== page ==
Spam levels soar in Asia

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Spam levels soar in Asia

Almost 90 percent of all email sent from some Asian nations is spam, according to recent research.

The percentage of spam coming from most areas is significantly worse than the global average of 61 percent, according to data from security firm Symantec.

Among the worst hit nations are the Philippines at 88 percent, followed by South Korea, Taiwan, Vietnam and Thailand, where more than 80 percent of outgoing email is spam.

All countries in the Asia Pacific region, with the exception of Australia and New Zealand, generate more spam than the global average. In China, the world's most populous nation, 68 percent of messages sent are spam.

Symantec gathered data from users of its software and from a global network of computers and email accounts dedicated to recording spam, malware, botnet attacks and other online security threats.

The company noted that the region from which the spam originates may not correspond with the region in which the spammers are located because spammers often try to cover their tracks.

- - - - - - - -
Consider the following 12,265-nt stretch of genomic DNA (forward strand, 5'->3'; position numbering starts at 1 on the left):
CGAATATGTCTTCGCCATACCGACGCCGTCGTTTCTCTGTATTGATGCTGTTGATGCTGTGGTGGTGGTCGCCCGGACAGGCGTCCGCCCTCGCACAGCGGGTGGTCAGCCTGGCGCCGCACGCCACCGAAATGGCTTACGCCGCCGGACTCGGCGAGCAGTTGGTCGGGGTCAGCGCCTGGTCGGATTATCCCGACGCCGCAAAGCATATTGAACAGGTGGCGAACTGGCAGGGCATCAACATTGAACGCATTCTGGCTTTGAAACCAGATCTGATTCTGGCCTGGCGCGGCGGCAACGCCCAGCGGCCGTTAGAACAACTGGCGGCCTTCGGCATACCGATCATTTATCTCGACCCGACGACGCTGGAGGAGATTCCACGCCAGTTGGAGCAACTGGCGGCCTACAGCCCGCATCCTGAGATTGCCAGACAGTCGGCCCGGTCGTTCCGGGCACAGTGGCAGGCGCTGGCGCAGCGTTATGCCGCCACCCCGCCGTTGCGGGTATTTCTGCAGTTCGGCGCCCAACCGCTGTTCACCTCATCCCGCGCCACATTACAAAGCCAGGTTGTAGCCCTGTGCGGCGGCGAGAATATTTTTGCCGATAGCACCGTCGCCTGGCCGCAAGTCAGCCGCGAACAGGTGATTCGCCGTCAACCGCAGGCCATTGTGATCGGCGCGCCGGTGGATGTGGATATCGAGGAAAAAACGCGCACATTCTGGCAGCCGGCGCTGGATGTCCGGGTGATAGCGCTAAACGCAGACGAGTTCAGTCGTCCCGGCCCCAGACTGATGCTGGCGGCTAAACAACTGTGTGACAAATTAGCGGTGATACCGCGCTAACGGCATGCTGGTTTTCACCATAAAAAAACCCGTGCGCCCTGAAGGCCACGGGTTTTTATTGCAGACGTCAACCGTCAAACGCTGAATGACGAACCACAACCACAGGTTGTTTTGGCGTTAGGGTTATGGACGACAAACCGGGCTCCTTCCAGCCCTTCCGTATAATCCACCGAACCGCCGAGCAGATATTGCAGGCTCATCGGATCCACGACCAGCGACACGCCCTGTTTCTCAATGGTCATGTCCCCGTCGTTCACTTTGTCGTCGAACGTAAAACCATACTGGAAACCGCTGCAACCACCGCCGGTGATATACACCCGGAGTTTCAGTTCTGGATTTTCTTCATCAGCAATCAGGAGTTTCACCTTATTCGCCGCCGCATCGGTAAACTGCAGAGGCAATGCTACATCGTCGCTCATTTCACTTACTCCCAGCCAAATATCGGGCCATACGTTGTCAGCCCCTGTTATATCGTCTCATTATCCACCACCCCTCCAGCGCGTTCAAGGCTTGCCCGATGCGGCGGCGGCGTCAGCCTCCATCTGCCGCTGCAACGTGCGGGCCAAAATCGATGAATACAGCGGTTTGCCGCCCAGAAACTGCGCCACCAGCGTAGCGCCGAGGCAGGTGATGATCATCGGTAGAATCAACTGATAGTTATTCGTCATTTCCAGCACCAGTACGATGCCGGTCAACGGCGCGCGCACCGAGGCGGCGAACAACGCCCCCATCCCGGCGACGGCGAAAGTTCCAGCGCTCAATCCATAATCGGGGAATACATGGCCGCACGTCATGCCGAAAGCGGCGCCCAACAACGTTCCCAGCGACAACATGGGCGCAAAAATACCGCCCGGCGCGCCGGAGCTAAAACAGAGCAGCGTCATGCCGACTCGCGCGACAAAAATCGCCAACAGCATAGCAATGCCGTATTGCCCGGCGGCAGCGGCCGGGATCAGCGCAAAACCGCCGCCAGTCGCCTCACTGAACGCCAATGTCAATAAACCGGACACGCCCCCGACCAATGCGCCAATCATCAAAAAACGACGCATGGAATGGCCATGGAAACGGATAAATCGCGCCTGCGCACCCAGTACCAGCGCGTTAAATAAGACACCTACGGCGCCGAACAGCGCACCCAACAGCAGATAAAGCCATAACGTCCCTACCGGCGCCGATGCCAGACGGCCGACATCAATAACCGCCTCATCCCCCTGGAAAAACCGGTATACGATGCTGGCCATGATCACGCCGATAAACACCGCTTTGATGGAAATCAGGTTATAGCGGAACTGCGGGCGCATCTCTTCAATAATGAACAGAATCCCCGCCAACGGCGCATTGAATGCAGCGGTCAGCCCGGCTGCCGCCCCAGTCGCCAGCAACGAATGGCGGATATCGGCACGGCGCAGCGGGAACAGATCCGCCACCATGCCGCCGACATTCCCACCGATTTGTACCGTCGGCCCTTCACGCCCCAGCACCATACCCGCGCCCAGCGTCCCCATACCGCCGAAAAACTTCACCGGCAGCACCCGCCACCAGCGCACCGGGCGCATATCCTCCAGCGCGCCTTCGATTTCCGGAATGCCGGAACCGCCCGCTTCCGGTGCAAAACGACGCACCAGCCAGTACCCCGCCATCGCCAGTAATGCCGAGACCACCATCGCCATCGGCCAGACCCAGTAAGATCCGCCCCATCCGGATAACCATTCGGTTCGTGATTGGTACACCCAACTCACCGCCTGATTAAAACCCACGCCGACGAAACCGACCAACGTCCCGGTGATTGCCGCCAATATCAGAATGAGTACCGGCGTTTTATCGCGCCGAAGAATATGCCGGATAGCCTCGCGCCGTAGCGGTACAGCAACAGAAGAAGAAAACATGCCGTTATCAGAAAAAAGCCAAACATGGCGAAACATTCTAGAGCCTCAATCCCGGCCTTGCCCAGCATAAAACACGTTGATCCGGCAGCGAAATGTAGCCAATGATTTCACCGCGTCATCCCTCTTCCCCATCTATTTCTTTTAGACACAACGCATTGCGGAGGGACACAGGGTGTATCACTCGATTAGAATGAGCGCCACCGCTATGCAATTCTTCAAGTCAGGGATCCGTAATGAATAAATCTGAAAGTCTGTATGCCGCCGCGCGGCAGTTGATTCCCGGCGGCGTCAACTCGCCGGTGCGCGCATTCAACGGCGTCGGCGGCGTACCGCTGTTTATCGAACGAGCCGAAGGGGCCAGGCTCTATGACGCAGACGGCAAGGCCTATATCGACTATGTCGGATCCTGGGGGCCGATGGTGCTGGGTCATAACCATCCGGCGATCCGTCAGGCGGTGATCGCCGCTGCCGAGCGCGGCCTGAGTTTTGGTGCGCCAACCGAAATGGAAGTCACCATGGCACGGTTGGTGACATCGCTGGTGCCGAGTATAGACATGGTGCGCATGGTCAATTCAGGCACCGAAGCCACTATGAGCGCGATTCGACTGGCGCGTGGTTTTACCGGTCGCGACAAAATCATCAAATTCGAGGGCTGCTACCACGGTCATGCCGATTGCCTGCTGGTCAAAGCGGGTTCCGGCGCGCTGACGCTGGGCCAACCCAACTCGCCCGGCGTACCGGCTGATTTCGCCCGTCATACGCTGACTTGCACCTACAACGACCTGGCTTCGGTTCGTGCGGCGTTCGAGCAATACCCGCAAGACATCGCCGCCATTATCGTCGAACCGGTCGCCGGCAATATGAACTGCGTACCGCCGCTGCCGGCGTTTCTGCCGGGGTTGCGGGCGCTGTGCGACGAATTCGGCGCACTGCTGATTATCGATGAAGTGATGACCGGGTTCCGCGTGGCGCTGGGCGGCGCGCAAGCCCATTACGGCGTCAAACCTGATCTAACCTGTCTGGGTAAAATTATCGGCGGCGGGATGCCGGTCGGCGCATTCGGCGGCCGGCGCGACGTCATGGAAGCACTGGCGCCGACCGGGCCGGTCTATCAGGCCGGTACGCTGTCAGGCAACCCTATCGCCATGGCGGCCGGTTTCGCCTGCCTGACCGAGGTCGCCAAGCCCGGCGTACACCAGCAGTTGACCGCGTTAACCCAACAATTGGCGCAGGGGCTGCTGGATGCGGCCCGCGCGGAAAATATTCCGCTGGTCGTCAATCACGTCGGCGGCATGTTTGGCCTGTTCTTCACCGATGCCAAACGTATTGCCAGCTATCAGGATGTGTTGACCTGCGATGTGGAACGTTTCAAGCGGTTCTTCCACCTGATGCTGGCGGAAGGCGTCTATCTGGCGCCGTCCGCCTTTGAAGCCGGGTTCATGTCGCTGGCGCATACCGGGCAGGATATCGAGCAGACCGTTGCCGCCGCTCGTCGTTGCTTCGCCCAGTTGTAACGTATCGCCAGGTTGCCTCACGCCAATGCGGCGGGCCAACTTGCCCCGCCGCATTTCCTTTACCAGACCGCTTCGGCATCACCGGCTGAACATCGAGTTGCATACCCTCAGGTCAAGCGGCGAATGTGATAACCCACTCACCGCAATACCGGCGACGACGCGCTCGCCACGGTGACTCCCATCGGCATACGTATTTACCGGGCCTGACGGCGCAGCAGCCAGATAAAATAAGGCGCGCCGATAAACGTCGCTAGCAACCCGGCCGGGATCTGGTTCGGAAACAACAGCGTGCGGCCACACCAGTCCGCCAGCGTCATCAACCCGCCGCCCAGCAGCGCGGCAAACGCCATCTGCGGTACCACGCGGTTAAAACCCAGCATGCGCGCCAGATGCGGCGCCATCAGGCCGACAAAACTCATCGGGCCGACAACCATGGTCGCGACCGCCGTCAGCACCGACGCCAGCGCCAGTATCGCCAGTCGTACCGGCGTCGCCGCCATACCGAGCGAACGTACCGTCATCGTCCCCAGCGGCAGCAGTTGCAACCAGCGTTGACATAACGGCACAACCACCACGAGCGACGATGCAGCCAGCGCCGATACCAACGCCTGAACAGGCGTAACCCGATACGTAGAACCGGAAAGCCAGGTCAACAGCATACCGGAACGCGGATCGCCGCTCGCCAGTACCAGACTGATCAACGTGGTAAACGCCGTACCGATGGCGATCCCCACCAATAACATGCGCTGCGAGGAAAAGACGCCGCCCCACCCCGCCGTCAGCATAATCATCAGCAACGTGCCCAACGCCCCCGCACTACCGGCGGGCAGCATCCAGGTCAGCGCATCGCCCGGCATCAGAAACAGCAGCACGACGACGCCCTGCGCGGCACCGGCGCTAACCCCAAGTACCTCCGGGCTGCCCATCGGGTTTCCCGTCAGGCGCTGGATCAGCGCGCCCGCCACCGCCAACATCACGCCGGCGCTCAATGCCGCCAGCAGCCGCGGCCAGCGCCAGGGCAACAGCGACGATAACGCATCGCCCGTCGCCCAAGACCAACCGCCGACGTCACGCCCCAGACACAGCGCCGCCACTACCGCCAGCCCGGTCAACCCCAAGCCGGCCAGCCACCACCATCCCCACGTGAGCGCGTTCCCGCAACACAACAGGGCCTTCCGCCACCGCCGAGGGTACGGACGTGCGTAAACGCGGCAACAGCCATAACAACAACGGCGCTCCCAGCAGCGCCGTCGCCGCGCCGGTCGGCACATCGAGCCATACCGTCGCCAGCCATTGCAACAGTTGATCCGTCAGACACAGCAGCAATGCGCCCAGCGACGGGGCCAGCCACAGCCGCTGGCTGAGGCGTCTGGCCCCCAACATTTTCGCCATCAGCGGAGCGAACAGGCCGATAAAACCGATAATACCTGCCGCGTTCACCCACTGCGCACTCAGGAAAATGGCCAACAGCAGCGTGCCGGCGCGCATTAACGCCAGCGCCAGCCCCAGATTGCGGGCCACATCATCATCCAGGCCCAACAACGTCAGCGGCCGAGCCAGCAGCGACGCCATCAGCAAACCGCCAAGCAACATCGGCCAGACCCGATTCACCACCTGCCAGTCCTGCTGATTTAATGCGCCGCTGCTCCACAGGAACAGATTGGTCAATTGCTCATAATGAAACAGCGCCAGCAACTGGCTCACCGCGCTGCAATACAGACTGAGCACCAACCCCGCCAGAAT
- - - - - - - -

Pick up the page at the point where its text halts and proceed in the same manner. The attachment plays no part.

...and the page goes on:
The impact of the Asian spam epidemic is being felt close to home. A quarter of the spam received in Asia during the first six months of the year originated in China, although this figure was a considerable decrease from the 37 percent recorded in the second half of 2006.

Japan is challenging China for the position of top spam source in the region, accounting for 24 percent of the total, up from 20 percent in 2006.

Rapid broadband growth in Asia means that many users are unfamiliar with basic online security measures. As a result, large numbers PCs are vulnerable to takeover by botnet operators who then use them to send out spam.
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